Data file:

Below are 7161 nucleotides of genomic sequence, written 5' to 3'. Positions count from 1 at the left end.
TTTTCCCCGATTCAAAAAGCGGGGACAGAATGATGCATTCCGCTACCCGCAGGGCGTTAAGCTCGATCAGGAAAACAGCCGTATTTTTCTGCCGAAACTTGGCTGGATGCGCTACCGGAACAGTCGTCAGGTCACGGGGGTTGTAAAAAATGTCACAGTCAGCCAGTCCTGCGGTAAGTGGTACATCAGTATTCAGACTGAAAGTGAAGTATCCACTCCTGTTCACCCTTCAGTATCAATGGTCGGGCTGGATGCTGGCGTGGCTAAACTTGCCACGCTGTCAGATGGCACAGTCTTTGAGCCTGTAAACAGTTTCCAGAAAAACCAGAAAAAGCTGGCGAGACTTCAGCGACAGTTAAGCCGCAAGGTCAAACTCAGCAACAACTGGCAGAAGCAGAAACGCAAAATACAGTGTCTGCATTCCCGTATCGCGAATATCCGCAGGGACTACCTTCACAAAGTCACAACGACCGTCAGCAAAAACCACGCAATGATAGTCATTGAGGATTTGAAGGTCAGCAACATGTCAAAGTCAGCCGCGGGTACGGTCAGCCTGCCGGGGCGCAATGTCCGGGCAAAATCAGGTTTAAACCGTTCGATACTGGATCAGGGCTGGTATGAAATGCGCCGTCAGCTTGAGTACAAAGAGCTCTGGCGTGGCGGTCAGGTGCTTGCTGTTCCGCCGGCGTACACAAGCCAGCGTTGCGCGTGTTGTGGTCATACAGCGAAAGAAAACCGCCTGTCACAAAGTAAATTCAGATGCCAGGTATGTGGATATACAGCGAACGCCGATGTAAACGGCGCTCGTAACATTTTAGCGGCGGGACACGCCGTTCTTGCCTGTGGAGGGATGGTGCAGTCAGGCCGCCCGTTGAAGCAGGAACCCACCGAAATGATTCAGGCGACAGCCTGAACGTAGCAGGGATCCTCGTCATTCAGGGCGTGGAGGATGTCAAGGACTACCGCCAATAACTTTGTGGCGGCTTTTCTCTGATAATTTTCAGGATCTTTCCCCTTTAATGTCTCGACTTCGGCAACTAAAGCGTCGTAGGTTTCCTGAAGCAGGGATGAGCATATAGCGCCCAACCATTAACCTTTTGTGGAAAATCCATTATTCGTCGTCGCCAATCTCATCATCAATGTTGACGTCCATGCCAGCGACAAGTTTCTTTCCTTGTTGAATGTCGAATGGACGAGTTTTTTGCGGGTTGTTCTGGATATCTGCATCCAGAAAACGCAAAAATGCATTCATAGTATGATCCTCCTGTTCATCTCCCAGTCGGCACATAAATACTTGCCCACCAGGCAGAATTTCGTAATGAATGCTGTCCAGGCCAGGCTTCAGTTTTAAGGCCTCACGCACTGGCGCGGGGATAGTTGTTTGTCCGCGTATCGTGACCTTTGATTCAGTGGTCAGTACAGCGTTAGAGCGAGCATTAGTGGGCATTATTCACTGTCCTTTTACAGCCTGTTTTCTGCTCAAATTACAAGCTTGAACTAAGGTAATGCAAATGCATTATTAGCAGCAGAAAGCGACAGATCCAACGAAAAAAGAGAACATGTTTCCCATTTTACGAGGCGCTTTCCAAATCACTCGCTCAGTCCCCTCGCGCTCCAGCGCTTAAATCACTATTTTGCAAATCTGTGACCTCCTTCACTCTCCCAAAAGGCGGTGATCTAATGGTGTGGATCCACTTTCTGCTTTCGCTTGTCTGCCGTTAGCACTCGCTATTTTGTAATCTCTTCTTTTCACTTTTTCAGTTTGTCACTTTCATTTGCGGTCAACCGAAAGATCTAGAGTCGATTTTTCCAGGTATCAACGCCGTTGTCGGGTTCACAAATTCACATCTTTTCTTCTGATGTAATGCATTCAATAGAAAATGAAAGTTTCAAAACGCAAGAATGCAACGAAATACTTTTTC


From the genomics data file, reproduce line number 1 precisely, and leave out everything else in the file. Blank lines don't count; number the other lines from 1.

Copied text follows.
Below are 7161 nucleotides of genomic sequence, written 5' to 3'. Positions count from 1 at the left end.